Awkward Dimensions Redux is a strange, surreal game based entirely on the nonsensical dreams of one indie developer. It’s a perplexing scattering of ideas that defy logic and comprehension. Watch our five-minute playthrough and see if you can figure out what the hell is going on
~ Colin Campbell, Polygon

The following playspace scenario seems unsure of what (if anything) to say and how to say it

Consider a (deadpan) hilariously-standard Games Industry review of a distinctly non-standard notgame via developer Steven Harmon somehow still perfectly encapsulates the glaring psychological void between individualistic, idiosyncratic art and its common mass (media) perceptions

Ironically awkward and hesitant, one gets the impression poor Colin is perfectly performing the cliched impression he has no idea how to approach such a digital playspace – as though over a century of art theory and critique don’t exist; as though ‘having no idea what to say when facing such ‘arty games’ is the default, correct, normalized cultural stance. Here Colin – despite trying to understand, acts (badly) – as though

Player X: “What the hell is ‘an Arty Game’ anyway?”

While generally well meaning, Colin’s stumbling, bumbling review – as though experiences like this can be reviewed in a standard Games Culture Industry way – comes over like a dad who’s son has suddenly jumped out of the abstraction closet and says he wants to go to art school – instead of (say) pursue a solid career in what the mighty Jim Sterling calls ‘Garme Jurnalism’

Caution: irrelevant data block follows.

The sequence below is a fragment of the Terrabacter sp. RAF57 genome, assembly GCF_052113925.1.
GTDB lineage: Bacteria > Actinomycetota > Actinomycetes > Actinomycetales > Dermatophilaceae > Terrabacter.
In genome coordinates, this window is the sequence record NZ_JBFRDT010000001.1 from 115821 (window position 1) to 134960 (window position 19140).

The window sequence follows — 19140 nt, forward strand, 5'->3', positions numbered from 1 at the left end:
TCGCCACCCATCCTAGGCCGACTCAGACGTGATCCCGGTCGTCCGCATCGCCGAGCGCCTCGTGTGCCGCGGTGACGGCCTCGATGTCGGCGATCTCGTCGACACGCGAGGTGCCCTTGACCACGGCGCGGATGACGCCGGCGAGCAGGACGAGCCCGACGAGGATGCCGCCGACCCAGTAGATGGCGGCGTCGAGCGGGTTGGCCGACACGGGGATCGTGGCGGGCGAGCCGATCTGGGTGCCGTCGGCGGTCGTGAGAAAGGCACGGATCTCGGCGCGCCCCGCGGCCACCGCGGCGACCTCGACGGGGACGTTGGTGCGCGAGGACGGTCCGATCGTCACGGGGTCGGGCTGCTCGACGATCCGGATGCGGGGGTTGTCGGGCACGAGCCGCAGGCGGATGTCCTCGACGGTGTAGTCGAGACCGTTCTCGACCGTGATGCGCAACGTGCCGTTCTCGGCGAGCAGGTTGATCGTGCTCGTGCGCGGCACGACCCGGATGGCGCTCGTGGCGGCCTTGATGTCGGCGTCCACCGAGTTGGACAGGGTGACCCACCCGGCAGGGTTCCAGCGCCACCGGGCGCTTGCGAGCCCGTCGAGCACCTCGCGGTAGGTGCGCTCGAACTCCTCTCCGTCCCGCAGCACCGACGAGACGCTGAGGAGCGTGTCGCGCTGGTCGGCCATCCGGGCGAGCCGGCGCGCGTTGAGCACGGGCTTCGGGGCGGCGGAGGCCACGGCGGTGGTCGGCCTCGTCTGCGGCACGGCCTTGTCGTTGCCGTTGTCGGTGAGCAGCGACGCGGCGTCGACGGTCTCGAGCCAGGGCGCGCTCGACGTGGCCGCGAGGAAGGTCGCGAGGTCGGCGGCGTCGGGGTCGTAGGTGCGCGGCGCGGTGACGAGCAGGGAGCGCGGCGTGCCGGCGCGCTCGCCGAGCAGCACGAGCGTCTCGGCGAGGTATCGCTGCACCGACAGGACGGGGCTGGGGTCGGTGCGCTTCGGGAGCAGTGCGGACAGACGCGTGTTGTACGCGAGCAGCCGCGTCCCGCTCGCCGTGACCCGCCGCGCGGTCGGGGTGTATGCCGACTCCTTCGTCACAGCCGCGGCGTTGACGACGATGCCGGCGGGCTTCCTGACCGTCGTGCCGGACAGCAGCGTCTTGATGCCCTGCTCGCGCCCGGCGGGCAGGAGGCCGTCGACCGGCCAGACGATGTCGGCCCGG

Player Y: “What the hell is Game Journalism anyway?”

Thing is, as well as inherently failing standard games industry metrics for what makes a “Good Game”, Awkward Dimensions Redux does also strictly ‘fail’ as (say) a “Virtual Art Experience” – not that “Fail / Win States” even really exist or that such digital art aggressively ‘competes’ with anything else

Not that it doesn’t have the right to exist, as Players appear to suggest, but consider how its unthinking holy shoe-horn addition of “Interactivity” somehow dooms it – despite its existing (limited) artistic merit

Player Z: “You might as well watch a walkthrough video of it on Youtube”

For mainstream games culture however, art still appears as though out of nowhere, a large, luminous and terrifying train threatening to jump through the screen and run them over with its apparently overwhelming ideas